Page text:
The magic of loose parts is providing children with that spark of imagination, creativity, and problem solving to think “what will I do with this?” How do buttons in the sand change the experience of playing with sand? How does filling a tube with sand and counting bears differ than filling a cup with sand and beads? As you add and change the tools for children to use with the sensory material, and encourage the children to add and change the tools as well, their thinking and their explorations change too.

Wednesday, May 10, 2017

Introducing Loose Parts - Playdough

In my last post, I talked about the challenges teachers can fact when they first start searching for ways to introduce loose parts in their classrooms. Thinking about which materials to use and how to introduce them can be overwhelming. One good starting place is to think about one material, or one classroom area, and how adding loose parts can extend and enrich the children’s play.

Playdough is a material that easily combines with loose parts. Loose parts can be stuck into playdough, playdough can be wrapped around them, or they can be used as tools to cut, stack, and connect.


One of my favorite objects to use with playdough are plastic hair curlers. The first time I used them, I expected children to use them as rolling pins. Which they did, but they also stuck them into playdough, stuffed playdough inside them, and used them as building blocks for sculptures, often with the playdough connecting the pieces.

 

Craft sticks, candles, pipe cleaners, or anything else that can be poked, stuck, or pushed into playdough sparks children to think about ways to make holes, experiment with balance and height, and of course, pretend to make birthday cakes, popsicles, and all sorts of food.

 

Small objects like beads, buttons, and counting bears can make impressions, be covered and hidden, or simply arranged in a sturdy playdough base.


Whatever the new objects, they will encourage children to think “What can I do with this?” Which is the purpose of loose parts play – giving children the opportunity to wonder, to experiment, and to approach the activity and materials with no pre-conceived notions or expectations, so that the learning is completely about the child’s ideas, and driven by the child’s process.





Saturday, April 8, 2017

Loose Parts and Intentional Environments



One of my favorite types of materials are “loose parts” – open ended materials that can be used and manipulated in different ways, providing limitless opportunities for play and exploration. When teachers talk about incorporating loose parts into curriculum, they often focus on what loose parts are: which objects would be best to use, and how to display and store them in the classroom. I’d argue that more important than what materials to select is how children are encouraged to use them, and how teachers create an environment that promotes creativity, open-ended play, and freedom for children to use the materials the way that they choose. Nearly any collection of objects could be loose parts. The teacher’s role is to present these to children in a way that encourages this open-ended exploration.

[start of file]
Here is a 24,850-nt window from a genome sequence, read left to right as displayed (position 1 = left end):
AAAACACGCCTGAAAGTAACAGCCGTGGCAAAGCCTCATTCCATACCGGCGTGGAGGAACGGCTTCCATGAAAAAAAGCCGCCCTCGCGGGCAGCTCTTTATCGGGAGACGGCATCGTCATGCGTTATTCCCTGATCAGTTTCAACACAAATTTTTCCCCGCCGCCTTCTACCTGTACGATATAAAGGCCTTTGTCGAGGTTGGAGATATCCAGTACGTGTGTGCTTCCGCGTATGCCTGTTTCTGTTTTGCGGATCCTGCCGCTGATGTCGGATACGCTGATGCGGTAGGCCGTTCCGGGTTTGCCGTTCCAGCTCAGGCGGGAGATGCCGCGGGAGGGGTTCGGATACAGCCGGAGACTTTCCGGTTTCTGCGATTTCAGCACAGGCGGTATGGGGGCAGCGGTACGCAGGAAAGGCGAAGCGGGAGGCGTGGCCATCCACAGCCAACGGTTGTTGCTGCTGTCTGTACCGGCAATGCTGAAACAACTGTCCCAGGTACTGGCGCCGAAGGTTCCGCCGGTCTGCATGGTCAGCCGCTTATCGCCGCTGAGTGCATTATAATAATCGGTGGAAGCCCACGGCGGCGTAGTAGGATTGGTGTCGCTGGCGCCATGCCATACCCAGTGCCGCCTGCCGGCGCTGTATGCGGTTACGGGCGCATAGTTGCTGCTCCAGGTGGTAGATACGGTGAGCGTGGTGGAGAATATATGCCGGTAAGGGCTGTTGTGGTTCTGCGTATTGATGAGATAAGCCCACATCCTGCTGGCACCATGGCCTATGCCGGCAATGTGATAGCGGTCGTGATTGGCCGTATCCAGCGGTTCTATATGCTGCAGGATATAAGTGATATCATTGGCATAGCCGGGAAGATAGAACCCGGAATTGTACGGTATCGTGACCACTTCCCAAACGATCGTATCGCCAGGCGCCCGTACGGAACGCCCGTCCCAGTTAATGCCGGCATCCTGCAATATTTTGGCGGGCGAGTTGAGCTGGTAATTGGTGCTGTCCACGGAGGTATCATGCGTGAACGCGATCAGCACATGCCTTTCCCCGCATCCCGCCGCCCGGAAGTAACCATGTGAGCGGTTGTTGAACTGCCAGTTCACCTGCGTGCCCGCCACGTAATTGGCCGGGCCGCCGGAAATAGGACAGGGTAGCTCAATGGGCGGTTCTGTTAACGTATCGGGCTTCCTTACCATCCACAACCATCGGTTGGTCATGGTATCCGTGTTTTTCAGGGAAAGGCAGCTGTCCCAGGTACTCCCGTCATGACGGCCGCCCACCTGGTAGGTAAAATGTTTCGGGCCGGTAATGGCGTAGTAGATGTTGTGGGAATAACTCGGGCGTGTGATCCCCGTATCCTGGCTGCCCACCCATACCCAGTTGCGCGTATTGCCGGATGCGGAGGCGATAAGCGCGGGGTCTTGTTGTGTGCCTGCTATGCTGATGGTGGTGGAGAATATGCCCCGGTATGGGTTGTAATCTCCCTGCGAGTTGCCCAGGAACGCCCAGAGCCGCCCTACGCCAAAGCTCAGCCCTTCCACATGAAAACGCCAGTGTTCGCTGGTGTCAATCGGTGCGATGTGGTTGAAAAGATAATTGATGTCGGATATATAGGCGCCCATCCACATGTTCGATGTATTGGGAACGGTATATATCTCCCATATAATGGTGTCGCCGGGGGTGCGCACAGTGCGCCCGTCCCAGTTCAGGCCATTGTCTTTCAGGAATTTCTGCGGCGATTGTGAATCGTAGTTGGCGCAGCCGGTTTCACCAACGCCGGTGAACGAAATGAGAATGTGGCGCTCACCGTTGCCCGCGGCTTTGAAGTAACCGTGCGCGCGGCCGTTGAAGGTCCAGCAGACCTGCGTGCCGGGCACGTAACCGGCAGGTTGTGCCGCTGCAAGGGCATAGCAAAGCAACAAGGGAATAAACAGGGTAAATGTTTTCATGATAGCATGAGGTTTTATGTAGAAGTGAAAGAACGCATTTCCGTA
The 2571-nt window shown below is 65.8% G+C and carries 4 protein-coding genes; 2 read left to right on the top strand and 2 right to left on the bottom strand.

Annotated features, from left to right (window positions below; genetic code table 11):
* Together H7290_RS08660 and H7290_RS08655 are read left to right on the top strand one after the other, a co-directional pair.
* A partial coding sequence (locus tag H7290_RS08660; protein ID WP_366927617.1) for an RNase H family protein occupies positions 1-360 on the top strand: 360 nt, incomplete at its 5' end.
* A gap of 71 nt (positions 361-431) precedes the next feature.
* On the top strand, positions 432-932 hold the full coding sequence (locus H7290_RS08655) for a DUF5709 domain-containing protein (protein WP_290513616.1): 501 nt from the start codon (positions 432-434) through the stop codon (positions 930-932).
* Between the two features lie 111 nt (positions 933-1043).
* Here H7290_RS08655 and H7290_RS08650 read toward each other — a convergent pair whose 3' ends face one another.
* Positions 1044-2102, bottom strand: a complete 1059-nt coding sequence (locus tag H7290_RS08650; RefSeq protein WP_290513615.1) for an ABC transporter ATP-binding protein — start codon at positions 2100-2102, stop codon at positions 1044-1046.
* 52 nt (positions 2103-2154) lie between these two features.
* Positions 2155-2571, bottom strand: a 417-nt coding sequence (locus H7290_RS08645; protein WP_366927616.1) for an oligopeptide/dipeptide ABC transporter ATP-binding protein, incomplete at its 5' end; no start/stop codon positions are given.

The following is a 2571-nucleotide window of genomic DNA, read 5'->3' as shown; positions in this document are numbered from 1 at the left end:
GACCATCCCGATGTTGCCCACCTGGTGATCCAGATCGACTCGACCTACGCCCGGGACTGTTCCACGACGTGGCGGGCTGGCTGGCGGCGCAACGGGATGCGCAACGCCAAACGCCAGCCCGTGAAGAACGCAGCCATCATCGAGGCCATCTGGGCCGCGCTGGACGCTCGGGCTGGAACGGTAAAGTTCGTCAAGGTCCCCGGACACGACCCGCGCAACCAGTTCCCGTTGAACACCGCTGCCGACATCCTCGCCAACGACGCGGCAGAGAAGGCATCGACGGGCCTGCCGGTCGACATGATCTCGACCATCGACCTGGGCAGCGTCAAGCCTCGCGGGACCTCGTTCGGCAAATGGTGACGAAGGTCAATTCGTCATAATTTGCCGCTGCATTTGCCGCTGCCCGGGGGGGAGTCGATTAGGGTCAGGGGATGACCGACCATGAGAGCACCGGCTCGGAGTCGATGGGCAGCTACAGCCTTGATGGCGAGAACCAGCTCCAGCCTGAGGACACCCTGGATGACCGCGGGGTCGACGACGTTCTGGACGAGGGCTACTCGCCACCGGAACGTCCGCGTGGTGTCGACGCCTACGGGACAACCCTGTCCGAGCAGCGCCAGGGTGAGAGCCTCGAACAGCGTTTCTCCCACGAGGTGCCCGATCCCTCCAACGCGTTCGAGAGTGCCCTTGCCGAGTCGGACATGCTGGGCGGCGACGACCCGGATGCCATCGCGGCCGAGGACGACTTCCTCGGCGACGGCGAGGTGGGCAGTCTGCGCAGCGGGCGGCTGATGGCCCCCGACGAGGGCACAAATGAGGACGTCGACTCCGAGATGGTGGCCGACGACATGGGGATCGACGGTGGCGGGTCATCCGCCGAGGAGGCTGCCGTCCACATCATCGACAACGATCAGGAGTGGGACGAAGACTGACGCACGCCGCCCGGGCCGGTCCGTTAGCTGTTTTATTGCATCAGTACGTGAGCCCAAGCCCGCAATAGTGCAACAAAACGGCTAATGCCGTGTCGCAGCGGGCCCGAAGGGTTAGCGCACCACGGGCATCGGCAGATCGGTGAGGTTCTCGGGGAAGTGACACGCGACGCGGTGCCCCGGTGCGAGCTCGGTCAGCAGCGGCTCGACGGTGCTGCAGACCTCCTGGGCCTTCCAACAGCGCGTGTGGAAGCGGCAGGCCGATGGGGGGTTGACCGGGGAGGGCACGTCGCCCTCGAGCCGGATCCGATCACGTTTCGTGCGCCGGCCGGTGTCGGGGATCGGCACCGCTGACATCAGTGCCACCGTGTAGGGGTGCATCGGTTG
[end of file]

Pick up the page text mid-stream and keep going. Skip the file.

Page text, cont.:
When discussing loose parts play, I often hear teachers searching for ways to get started, or suggestions for how to introduce loose parts without “getting out of control” or “making too much of a mess”. I think “out of control” and “mess” are personal opinions that differ by individual teacher, but that in general, intentional planning of the environment can help the children structure their play in a way that is both open ended for children and manageable for adults.

With that in mind, here are some ways that I’ve introduced loose parts:

1. Playdough

Playdough is a material that easily and naturally combines with loose parts play. Objects can be pushed into or hidden in playdough, or used as tools to roll, press, and make holes. Or playdough can be a loose part itself, used to fill containers or connect other objects together.



2. Sensory Table 

Sensory table play often focus on the tasks of filling and dumping containers of sand, water, or similar materials. Adding loose parts to the sensory table creates new challenges, such as searching, sorting, classifying, stacking, building, and connecting, as extensions of familiar sensory exploration. Containing these materials within the physical boundaries of a sensory table or sensory bins adds scaffolding for children who may be overwhelmed by having a large assortment of objects, or for teachers who may be worried about mess and clean-up.



3. Art

One common aspect of loose parts is that they are transient – they can be used, re-used, re-imagined, and re-purposed. But they can also be combined with glue, paint, and other art materials to make more permanent creations. 



4. Housekeeping and Pretend Play

Loose parts are the original pretend play props. We all have childhood memories of collecting sticks and rocks and using them in our play. The rocks might be soup stirred by a large stick spoon, or a seashell or seed might become a treasure searched for as part of a complicated adventure. Loose parts provided alongside housekeeping or other dramatic play props allow the children to extend their pretend play themes and use materials more imaginatively.





5. Manipulatives

And of course, loose parts can be used on their own, just like any other manipulative. Building, sorting, classifying, patterning, arranging, lining up, stacking, enclosing, filling, dumping… 



...the possibilities are endless.